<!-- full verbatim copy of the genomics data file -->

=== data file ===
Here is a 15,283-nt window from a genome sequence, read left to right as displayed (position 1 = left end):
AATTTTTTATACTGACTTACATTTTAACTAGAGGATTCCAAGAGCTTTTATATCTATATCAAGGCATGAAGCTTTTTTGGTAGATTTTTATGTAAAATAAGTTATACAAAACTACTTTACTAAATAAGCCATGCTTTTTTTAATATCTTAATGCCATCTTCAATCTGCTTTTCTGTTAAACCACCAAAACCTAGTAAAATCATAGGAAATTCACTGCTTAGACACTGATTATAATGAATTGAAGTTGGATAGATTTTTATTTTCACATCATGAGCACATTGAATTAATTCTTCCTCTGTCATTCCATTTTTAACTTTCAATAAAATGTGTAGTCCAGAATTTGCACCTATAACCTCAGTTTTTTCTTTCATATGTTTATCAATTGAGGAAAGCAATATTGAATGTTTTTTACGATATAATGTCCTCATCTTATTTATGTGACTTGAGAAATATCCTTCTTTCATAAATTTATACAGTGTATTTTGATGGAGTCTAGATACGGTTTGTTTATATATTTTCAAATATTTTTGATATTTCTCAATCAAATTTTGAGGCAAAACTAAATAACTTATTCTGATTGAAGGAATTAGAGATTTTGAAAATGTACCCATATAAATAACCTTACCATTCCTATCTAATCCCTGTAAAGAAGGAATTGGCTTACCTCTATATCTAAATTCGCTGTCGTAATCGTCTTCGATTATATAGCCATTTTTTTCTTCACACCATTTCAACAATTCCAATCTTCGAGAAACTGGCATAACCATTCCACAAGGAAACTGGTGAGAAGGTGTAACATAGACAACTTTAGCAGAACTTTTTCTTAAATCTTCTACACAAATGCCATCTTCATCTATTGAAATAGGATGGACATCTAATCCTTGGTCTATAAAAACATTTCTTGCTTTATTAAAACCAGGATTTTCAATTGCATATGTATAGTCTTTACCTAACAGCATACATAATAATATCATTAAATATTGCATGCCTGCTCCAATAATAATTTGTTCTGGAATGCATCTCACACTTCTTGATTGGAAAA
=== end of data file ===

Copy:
Here is a 15,283-nt window from a genome sequence, read left to right as displayed (position 1 = left end):
AATTTTTTATACTGACTTACATTTTAACTAGAGGATTCCAAGAGCTTTTATATCTATATCAAGGCATGAAGCTTTTTTGGTAGATTTTTATGTAAAATAAGTTATACAAAACTACTTTACTAAATAAGCCATGCTTTTTTTAATATCTTAATGCCATCTTCAATCTGCTTTTCTGTTAAACCACCAAAACCTAGTAAAATCATAGGAAATTCACTGCTTAGACACTGATTATAATGAATTGAAGTTGGATAGATTTTTATTTTCACATCATGAGCACATTGAATTAATTCTTCCTCTGTCATTCCATTTTTAACTTTCAATAAAATGTGTAGTCCAGAATTTGCACCTATAACCTCAGTTTTTTCTTTCATATGTTTATCAATTGAGGAAAGCAATATTGAATGTTTTTTACGATATAATGTCCTCATCTTATTTATGTGACTTGAGAAATATCCTTCTTTCATAAATTTATACAGTGTATTTTGATGGAGTCTAGATACGGTTTGTTTATATATTTTCAAATATTTTTGATATTTCTCAATCAAATTTTGAGGCAAAACTAAATAACTTATTCTGATTGAAGGAATTAGAGATTTTGAAAATGTACCCATATAAATAACCTTACCATTCCTATCTAATCCCTGTAAAGAAGGAATTGGCTTACCTCTATATCTAAATTCGCTGTCGTAATCGTCTTCGATTATATAGCCATTTTTTTCTTCACACCATTTCAACAATTCCAATCTTCGAGAAACTGGCATAACCATTCCACAAGGAAACTGGTGAGAAGGTGTAACATAGACAACTTTAGCAGAACTTTTTCTTAAATCTTCTACACAAATGCCATCTTCATCTATTGAAATAGGATGGACATCTAATCCTTGGTCTATAAAAACATTTCTTGCTTTATTAAAACCAGGATTTTCAATTGCATATGTATAGTCTTTACCTAACAGCATACATAATAATATCATTAAATATTGCATGCCTGCTCCAATAATAATTTGTTCTGGAATGCATCTCACACTTCTTGATTGGAAAA